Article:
Gabapentin and baclofen can improve chronic refractory cough caused by gastroesophageal reflux disease, but efficacy is limited and further study needed.
Gabapentin and baclofen can help in the treatment of chronic refractory cough due to gastroesophageal reflux disease (GERD), but additional research is needed to screen for patients who can most benefit while avoiding unnecessary adverse effects (AEs), a new study says.
The study, published in the Journal of Thoracic Disease as a review piece for the Third International Cough Conference, is the first to compare the effectiveness of the 2 neuromodulators in the treatment of refractory gastroesophageal reflux–induced chronic cough (GERC). Researchers from the Tonji University School of Medicine in Shanghai, China, found the 2 drugs to be similarly effective, but suggested gabapentin may be preferable due to fewer AEs.
The rate of effectiveness, however, was suboptimal, with more than 40% of participants seeing no improvement in their GERC, according to the study. The authors said further studies are needed to determine which patients would be better served receiving either drug, and they suggested that the limited performance points to heterogeneity in GERC.
Cough is a common symptom of GERD, occurring in 30.5% to 34.9% of patients. GERC, the mechanisms of which are poorly understood, is a subtype of GERD in which cough presents as a prominent symptom among patients.
Treatments for GERC include antacid agents to reduce the acid of refluxates and promotility agents to help clear the esophagus and improve gastric emptying. Standard treatment includes antisecretory agents such as proton pump inhibitors (PPIs) and H2 antagonists, used alone or in combination with promotility agents, although the effectiveness of PPIs is considered controversial, the researchers wrote. The study was initiated because neuromodulators are considered a promising treatment for refractory GERC.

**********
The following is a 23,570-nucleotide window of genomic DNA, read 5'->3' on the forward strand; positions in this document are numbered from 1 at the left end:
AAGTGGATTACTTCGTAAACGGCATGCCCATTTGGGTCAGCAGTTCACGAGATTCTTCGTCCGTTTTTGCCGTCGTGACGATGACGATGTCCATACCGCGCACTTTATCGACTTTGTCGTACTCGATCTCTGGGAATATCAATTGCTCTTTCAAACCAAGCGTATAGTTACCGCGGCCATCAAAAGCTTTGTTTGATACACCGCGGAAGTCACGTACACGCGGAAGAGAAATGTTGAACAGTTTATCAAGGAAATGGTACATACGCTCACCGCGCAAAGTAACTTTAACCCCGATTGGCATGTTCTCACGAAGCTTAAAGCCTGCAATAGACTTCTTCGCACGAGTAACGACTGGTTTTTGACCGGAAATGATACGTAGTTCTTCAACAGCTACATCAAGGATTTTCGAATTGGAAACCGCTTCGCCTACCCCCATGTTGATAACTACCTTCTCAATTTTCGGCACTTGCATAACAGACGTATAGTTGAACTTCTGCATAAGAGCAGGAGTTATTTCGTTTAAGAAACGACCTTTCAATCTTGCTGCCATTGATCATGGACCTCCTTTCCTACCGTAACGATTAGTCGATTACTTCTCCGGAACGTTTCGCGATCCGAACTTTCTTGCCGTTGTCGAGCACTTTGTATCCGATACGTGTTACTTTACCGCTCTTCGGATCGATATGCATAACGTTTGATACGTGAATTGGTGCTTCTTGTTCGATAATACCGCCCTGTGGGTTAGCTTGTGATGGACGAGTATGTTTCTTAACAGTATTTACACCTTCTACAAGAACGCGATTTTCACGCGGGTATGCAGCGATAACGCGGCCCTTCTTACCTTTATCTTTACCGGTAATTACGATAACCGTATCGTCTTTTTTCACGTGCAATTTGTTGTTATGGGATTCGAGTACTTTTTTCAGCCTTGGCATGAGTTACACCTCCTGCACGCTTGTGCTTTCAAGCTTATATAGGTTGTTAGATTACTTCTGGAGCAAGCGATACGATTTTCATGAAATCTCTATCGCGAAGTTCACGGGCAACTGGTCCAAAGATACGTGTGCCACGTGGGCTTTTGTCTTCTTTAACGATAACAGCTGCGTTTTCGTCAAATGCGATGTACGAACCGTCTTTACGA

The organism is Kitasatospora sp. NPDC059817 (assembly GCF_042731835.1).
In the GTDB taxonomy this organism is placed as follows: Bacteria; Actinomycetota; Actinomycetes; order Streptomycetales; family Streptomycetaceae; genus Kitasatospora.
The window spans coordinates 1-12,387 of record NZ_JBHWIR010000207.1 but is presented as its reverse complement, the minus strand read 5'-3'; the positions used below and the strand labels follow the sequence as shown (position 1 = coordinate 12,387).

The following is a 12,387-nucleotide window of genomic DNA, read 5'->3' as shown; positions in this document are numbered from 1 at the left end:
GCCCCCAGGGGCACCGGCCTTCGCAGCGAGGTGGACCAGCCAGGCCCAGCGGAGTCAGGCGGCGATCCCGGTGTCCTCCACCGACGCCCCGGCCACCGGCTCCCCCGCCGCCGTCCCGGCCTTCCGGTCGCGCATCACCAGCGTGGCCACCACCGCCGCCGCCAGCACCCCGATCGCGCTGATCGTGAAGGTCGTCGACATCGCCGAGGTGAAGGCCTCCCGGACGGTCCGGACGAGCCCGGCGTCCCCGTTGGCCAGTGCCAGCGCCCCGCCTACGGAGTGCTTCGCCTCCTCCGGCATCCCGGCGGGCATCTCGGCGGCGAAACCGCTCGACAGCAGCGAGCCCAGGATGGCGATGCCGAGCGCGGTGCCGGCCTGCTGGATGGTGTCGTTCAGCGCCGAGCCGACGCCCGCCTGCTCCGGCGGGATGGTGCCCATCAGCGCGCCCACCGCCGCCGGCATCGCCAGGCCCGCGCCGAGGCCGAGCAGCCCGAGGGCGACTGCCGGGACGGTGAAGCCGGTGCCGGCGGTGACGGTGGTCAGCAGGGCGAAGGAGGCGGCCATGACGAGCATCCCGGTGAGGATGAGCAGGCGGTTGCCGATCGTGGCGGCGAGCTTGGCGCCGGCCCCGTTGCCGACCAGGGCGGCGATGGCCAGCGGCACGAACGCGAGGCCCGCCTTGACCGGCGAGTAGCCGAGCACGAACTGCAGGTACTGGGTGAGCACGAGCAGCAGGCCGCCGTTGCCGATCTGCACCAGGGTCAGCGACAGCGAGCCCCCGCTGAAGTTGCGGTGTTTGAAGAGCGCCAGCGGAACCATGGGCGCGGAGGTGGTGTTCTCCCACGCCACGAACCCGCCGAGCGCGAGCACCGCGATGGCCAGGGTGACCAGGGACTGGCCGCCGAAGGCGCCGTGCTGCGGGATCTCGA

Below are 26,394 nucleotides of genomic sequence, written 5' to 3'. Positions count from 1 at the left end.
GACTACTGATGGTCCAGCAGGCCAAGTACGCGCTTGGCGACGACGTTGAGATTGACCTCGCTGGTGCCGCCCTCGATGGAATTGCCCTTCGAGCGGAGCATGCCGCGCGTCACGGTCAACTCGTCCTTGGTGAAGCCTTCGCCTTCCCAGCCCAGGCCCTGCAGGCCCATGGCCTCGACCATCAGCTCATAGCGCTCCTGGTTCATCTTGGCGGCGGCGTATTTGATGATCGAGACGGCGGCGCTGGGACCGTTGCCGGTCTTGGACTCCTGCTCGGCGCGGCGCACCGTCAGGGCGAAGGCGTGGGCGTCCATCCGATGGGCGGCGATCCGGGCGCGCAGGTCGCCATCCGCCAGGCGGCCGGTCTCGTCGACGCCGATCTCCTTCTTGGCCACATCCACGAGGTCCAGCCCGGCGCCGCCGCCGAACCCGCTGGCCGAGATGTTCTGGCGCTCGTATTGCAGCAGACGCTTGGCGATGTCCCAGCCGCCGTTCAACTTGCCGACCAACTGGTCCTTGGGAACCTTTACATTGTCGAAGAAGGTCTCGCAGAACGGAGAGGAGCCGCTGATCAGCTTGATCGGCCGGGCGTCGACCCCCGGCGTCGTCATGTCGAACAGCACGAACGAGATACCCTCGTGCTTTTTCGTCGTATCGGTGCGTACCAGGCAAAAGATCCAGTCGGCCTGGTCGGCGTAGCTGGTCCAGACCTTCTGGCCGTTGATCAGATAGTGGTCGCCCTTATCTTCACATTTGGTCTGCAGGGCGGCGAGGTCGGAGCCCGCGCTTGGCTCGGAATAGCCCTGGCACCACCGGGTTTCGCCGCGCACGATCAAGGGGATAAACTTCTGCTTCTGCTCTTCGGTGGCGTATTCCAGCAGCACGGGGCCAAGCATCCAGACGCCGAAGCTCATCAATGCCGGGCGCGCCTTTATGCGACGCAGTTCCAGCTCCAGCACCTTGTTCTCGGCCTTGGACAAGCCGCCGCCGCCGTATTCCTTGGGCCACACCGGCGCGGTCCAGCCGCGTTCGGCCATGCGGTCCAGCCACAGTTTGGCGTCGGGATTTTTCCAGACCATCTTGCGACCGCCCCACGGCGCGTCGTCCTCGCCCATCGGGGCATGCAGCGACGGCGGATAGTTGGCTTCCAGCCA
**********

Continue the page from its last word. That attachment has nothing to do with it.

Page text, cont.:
Gabapentin had a 57.3% success rate compared with 53% for baclofen. Both drugs also provided similar improvement in cough sensitivity and other symptoms. However, drowsiness (20.5% vs 35.0%; P = .013) and dizziness (11.1% vs 23.9%; P = .010) were significantly lower for patients administered gabapentin.
The study involved 234 patients. Diagnosis of GERC was arrived at only after excluding other causes of chronic cough. Objective evidence of abnormal reflux was documented by a positive DeMeester score (≥ 14.72) and symptom association probability (≥ 95%) as revealed by multiple-channel intraluminal impedance-pH monitoring. The condition was considered refractory if an 8-week course of treatment with omeprazole and domperidone failed to provide relief from cough.
The researchers had speculated that baclofen would be more effective than gabapentin because of the mechanisms underlying gastroesophageal reflux and because it blocks transient lower esophageal sphincter relaxations; however, the results showed otherwise. In fact, gabapentin may be more superior than shown in the study because the dose can be increased to a maximum of 1800 mg, double the maximum daily dose used in the study. Gabapentin relives cough mainly by inhibiting the hypersensitive cough center, similar to how it inhibits neuropathic pain.
Patients who responded saw resolution during an 8-week course of treatment with either drug followed by a 3-week wean. Only a few patients relapsed.
Despite the limited effectiveness of the neuromodulators, the researchers recommended their use. “Considering the severe negative impact of refractory cough on quality of life, cough resolution (even in a few patients) can be considered to be successful and important in clinical practice,” they wrote.
Zhang M, Zhu Y, Dong R, Qiu Z. Gabapentin versus baclofen for treatment of refractory gastroesophageal reflux–induced chronic cough. J Thorac Dis. 2020;12(9):5243-5250. doi:10.21037/jtd-2020-icc-002